THE RISE OF MACEDONIA : PHILIP AND ALEXANDER
SECTIONS: ISOCRATES, AESCHINES, DEMOSTHENES, LATER PHILOSOPHERS : LYSIPPUS, HELLENISTIC SCULPTURE
WE have seen how after Mantineia the Theban supremacy rapidly declined, and how Athens once more began to build up an oversea empire. In this she might have been successful had it not been for the rise of two semi-Hellenic powers, Caria and Macedonia. Whether she would have held her own against the maritime expansion of Caria, which under Mausolus seems to have been very remarkable, it is idle to speculate, for both she and her rival were swallowed up by Macedonia, and it is a question of more practical import whether an united Greece (if such a thing is conceivable) might not have succeeded in resisting the Macedonian conqueror, against whom the miserable feuds that for seventy years had drained, and were still draining, her life-blood now left her powerless.1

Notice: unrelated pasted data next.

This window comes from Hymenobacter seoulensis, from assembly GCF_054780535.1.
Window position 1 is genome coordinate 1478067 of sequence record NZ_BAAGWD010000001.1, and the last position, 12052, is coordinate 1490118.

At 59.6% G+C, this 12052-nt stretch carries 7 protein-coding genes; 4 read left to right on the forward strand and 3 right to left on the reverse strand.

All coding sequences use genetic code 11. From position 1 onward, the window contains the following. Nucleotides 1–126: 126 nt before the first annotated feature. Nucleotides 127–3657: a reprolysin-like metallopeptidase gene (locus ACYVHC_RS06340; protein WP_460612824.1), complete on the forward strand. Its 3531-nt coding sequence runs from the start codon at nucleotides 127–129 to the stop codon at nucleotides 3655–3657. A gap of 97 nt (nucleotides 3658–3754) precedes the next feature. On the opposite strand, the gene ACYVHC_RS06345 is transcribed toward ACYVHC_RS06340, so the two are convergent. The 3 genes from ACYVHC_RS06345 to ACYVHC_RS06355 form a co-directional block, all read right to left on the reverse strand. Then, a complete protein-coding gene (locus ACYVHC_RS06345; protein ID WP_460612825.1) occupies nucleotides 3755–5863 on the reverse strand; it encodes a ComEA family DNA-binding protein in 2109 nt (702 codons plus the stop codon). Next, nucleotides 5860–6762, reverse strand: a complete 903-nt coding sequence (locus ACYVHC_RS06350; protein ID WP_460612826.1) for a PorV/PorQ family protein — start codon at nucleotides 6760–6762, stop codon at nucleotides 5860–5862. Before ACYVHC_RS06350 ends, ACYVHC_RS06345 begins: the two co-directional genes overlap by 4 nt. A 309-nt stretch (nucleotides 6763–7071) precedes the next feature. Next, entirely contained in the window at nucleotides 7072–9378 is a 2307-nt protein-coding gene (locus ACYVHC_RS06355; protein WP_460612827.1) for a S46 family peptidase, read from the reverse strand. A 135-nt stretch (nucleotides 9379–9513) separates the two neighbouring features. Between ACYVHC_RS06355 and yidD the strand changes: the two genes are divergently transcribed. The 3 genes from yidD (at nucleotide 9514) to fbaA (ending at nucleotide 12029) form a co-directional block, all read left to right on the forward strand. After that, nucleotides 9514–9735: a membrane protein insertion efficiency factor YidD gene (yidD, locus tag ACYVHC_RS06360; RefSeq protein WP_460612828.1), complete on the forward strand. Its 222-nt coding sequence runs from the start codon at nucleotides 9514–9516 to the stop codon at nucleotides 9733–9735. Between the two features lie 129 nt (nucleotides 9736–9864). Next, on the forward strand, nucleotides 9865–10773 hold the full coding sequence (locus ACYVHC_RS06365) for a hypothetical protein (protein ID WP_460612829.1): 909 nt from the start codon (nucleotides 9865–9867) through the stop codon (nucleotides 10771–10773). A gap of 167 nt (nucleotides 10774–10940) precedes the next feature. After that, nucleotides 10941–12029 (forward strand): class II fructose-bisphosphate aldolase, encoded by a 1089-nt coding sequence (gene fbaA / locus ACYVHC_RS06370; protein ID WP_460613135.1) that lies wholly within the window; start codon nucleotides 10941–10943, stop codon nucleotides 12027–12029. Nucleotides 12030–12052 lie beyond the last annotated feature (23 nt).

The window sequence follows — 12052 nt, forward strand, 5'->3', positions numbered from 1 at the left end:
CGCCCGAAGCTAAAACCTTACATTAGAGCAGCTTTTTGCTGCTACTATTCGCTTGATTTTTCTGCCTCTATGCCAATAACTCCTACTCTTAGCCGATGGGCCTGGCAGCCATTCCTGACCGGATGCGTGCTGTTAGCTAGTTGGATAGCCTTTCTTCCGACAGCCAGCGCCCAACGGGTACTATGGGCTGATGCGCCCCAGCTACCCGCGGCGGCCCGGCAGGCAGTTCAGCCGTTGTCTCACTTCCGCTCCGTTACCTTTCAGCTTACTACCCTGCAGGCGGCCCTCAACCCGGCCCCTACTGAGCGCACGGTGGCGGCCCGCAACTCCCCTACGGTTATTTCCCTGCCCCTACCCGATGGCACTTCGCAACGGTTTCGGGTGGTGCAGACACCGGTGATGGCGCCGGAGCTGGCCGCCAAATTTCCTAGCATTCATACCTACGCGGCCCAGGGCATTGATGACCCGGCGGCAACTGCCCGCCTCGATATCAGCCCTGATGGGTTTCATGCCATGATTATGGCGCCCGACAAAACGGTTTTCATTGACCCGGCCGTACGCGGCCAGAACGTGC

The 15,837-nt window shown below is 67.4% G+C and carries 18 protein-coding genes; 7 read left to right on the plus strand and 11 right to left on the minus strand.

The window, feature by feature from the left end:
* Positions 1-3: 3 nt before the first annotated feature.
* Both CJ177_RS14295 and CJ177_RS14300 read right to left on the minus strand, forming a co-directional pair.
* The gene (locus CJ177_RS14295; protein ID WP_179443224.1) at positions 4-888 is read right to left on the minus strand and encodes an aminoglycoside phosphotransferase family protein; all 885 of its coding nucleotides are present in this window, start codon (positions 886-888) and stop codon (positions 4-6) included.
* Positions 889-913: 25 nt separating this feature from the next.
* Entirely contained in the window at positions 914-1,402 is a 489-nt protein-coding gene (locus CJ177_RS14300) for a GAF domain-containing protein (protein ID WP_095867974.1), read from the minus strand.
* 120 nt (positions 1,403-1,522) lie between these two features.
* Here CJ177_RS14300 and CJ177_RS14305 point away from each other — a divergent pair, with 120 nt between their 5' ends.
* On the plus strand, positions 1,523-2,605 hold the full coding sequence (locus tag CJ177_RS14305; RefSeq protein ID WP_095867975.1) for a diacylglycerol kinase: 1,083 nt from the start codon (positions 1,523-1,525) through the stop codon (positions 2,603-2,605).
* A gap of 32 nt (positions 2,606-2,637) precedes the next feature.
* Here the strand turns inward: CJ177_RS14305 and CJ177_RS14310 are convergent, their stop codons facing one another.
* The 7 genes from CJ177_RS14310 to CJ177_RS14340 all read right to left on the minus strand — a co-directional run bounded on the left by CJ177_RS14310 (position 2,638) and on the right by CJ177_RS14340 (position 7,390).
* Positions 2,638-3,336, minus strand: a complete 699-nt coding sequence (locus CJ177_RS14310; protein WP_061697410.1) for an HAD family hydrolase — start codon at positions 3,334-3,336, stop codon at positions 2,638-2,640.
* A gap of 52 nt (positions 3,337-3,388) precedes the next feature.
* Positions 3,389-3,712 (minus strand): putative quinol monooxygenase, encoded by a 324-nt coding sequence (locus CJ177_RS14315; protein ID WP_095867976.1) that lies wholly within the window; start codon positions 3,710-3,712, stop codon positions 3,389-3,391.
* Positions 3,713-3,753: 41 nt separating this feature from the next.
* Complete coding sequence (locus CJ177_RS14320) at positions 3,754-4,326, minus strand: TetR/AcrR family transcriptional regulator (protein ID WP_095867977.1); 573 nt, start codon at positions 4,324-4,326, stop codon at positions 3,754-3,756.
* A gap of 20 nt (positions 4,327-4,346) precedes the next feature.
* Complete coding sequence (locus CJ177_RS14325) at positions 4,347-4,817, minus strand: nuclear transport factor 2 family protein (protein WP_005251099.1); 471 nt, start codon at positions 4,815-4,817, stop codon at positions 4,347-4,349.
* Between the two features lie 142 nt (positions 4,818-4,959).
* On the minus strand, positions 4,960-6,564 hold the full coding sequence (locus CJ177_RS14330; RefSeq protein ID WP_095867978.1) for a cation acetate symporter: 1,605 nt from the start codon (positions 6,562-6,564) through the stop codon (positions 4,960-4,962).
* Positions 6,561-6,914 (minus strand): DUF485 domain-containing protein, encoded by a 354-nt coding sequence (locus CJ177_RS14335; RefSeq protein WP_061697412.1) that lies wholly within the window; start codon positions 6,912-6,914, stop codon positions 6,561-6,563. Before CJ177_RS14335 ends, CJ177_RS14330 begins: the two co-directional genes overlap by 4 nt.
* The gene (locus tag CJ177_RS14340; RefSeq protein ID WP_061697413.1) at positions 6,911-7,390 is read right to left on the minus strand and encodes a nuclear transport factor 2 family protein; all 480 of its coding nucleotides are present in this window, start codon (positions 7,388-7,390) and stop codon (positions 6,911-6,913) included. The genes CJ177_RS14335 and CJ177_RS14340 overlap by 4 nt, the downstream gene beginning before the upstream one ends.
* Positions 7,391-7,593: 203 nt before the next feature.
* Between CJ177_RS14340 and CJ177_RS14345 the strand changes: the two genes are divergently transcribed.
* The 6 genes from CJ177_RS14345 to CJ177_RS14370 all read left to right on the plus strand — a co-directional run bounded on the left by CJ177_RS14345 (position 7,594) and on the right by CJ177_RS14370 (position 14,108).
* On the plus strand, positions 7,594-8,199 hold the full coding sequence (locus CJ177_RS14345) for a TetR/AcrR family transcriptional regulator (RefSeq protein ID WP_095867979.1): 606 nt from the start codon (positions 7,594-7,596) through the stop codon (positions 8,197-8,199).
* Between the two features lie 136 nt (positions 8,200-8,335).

When Thebes was at the height of her power Pelopidas had brought even Macedonia under Theban influence, if not under Theban dominion, and to assure the fidelity of the Macedonian ruler (at that time a usurper, Ptolemy Alorites) he had sent as a hostage to Thebes the young Macedonian prince, Philip, afterwards the victor at Chaeroneia and the father of Alexander the Great.
Until this time neither Macedonia nor Thessaly had really____________________